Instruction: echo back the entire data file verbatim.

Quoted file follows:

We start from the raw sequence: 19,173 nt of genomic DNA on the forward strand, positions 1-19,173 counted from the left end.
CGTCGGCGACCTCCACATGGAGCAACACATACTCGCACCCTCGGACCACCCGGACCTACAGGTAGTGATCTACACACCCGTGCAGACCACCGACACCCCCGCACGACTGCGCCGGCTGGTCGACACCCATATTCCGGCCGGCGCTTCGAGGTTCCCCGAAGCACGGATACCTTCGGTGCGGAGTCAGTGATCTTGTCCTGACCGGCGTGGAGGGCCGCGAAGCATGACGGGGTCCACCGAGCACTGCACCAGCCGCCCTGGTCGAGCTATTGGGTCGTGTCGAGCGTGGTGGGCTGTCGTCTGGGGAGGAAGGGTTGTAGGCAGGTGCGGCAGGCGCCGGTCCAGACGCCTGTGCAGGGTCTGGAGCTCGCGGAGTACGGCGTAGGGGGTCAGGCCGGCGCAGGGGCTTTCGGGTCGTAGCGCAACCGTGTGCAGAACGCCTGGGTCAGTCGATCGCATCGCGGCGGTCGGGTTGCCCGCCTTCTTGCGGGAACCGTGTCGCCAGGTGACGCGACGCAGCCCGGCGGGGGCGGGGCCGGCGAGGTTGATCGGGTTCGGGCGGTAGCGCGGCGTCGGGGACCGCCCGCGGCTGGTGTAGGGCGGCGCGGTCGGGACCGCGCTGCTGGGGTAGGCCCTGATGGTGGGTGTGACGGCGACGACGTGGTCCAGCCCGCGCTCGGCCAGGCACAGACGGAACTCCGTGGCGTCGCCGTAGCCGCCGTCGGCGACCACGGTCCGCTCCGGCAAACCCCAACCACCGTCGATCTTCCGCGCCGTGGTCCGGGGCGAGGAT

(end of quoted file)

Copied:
We start from the raw sequence: 19,173 nt of genomic DNA on the forward strand, positions 1-19,173 counted from the left end.
CGTCGGCGACCTCCACATGGAGCAACACATACTCGCACCCTCGGACCACCCGGACCTACAGGTAGTGATCTACACACCCGTGCAGACCACCGACACCCCCGCACGACTGCGCCGGCTGGTCGACACCCATATTCCGGCCGGCGCTTCGAGGTTCCCCGAAGCACGGATACCTTCGGTGCGGAGTCAGTGATCTTGTCCTGACCGGCGTGGAGGGCCGCGAAGCATGACGGGGTCCACCGAGCACTGCACCAGCCGCCCTGGTCGAGCTATTGGGTCGTGTCGAGCGTGGTGGGCTGTCGTCTGGGGAGGAAGGGTTGTAGGCAGGTGCGGCAGGCGCCGGTCCAGACGCCTGTGCAGGGTCTGGAGCTCGCGGAGTACGGCGTAGGGGGTCAGGCCGGCGCAGGGGCTTTCGGGTCGTAGCGCAACCGTGTGCAGAACGCCTGGGTCAGTCGATCGCATCGCGGCGGTCGGGTTGCCCGCCTTCTTGCGGGAACCGTGTCGCCAGGTGACGCGACGCAGCCCGGCGGGGGCGGGGCCGGCGAGGTTGATCGGGTTCGGGCGGTAGCGCGGCGTCGGGGACCGCCCGCGGCTGGTGTAGGGCGGCGCGGTCGGGACCGCGCTGCTGGGGTAGGCCCTGATGGTGGGTGTGACGGCGACGACGTGGTCCAGCCCGCGCTCGGCCAGGCACAGACGGAACTCCGTGGCGTCGCCGTAGCCGCCGTCGGCGACCACGGTCCGCTCCGGCAAACCCCAACCACCGTCGATCTTCCGCGCCGTGGTCCGGGGCGAGGAT